EVANSVILLE —A raccoon will prowl, a catfish will cruise and a stag beetle will scuttle over tulip and sweet gum leaves, but you'll have to use patience and imagination to spot them in the lacy, layered patterns of "Vibrant River," the stainless steel sculpture that will drape a corner of the Ford Center next year.
Finding many of those images and others drawn from Evansville's riverbanks, Angel Mounds and the old growth forest of Wesselman Woods, will likely prove elusive even for the five dozen people who got a detailed look at them at the Evansville Museum, Thursday, when Roger White Stoller, "Vibrant River's" creator, offered a PowerPoint peek at the public art project.
Before detailing this design, Stoller, 58, outlined his own aesthetic genesis, beginning in his 20s when he worked as an assistant to futurist and geodesic dome champion R. Buckminster Fuller and rubbed elbows with the renowned sculptor Isamu Noguchi. He went to work in industrial design and to teach design at California's San Jose State University before devoting himself entirely to sculpture in the late 1990s.
Since then, the California artist as created private and public sculptures across the country, including commissions for Google in Mountain View, Calif., and other clients, including the Strathmore Hall Arts Center in Bethesda, Md. and the Airport Gateway in Stockton, Calif.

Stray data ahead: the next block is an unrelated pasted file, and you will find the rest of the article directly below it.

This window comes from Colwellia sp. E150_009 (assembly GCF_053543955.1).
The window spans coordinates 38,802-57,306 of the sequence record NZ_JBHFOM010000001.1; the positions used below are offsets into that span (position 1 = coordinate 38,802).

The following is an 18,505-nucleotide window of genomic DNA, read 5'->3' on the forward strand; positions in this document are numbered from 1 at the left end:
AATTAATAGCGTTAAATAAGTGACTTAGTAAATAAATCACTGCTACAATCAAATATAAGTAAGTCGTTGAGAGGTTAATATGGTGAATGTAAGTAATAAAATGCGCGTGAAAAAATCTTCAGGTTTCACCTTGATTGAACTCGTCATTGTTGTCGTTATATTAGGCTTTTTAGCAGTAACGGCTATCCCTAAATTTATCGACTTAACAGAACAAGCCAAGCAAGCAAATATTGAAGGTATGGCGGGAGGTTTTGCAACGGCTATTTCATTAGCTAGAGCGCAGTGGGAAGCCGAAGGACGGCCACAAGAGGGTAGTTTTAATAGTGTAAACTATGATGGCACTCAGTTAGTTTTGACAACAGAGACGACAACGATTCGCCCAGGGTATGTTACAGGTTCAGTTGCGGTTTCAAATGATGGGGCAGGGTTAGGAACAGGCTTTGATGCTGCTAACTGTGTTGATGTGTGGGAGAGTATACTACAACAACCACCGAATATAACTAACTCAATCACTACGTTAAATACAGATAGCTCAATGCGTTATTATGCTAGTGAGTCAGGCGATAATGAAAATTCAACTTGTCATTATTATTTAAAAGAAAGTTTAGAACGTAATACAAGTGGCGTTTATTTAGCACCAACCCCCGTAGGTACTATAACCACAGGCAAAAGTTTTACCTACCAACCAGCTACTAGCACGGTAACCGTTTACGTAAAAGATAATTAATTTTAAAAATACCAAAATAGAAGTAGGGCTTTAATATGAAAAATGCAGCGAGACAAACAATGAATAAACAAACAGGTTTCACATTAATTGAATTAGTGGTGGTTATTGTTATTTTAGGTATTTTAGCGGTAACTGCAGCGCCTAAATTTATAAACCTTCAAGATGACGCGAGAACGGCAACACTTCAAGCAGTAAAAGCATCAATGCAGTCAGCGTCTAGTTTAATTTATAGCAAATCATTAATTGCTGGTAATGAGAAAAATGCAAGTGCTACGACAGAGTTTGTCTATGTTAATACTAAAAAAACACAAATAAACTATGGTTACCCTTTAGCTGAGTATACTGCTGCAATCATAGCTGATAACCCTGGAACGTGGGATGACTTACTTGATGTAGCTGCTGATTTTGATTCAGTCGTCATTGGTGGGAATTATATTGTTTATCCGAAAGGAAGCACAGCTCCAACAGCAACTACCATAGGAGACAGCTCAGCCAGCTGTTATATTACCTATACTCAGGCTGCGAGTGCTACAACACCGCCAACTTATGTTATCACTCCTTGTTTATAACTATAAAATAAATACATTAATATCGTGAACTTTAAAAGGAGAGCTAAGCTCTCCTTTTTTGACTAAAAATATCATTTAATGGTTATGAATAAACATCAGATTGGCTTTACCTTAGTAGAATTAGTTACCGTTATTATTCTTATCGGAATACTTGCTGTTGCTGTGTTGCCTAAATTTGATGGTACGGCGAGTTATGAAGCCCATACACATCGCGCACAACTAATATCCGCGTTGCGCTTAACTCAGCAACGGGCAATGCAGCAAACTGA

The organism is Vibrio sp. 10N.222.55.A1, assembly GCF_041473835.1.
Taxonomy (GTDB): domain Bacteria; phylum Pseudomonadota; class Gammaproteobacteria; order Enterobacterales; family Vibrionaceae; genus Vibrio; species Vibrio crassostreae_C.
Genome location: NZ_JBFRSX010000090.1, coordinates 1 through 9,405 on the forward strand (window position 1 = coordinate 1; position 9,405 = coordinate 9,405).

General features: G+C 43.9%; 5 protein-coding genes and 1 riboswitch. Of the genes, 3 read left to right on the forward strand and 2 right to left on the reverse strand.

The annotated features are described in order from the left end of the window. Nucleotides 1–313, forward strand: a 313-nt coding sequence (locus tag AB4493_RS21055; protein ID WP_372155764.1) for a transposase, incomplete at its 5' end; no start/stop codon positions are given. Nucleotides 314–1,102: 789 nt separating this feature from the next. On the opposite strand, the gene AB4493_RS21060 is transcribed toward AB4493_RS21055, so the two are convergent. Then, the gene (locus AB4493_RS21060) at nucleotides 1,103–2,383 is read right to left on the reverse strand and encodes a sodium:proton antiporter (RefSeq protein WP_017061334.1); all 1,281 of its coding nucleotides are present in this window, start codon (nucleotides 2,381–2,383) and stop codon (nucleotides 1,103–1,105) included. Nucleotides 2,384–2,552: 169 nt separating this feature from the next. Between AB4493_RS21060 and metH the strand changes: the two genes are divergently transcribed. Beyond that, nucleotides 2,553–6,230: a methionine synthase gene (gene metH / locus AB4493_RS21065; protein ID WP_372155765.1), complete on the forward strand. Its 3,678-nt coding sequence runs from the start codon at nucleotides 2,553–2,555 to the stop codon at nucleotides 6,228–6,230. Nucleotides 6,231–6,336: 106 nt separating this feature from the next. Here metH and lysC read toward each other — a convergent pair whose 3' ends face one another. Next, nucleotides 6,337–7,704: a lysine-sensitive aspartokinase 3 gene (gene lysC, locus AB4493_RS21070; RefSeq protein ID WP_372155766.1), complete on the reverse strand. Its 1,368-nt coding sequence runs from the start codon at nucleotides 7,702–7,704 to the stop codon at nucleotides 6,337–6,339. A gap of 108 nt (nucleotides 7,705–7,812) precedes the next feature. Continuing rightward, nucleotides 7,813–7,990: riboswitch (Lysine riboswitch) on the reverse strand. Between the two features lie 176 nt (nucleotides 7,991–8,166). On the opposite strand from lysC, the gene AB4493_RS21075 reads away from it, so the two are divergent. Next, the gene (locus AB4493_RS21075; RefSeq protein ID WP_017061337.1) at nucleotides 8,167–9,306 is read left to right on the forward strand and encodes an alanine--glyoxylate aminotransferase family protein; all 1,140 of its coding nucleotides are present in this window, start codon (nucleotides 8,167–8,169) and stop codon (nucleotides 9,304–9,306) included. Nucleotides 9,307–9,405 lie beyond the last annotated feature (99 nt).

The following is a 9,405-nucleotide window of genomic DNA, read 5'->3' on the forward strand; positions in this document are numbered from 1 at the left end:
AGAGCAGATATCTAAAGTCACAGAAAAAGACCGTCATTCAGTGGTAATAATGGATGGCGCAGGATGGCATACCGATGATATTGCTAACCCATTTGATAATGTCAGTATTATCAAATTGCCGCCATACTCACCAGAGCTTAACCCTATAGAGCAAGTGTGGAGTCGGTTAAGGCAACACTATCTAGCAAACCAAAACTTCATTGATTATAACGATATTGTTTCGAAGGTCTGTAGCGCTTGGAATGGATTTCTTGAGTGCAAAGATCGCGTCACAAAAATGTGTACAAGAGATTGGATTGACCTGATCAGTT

Stoller's design for the Ford Center sculpture beat out 42 other proposals submitted by artists and designers from across the nation to win the $200,000 commission.
It incorporates his fascination with light, form, surface and patterns drawn from nature, science and mathematics. He focused on nature and history for "Vibrant River," in easily recognizable and in more ambiguous elements.
Nobody should have trouble making out Evansville's loop in the Ohio River, or the expanding rings emanating from the Ford Center's location on the 15-foot wide, 40-foot tall vertical rectangle of 36 laser-cut steel panels that will fold around the Downtown arena's northwest corner.
And many will find the staghorn beetle, a woodpecker and an ancient sun symbol, a visual reference Mississippian tribe that once lived at Angel Mounds, in the layers of patterns that frame the river.
But the catfish, the raccoon and many of the other elements in his design are more difficult to discern, however.
That is by design, said Stoller. He doesn't plan on offering a "map" of the imagery, and only showed drawing details to the museum audience to prove their existence, he said. "You can let people know these things really are in there."
Stoller wants to challenge viewers but not frustrate them. Rather he invites them to view "Vibrant River," as they might see a cloud or an inkblot, imaging their own images in its lines, contours and layered patterns.
"I very much would like people to find their own shapes in there," he said.
The Evansville Museum Contemporaries brought Stoller to Evansville for his presentation, Thursday. With the design work completed, he and his production team are ready to begin work on the laser-cut stainless steel project, created in 36 panels that will hand from 200 wall anchors, some 20 feet above the sidewalk.
"We'll be back in a year, and you can see us climbing on the wall, putting it up," he said.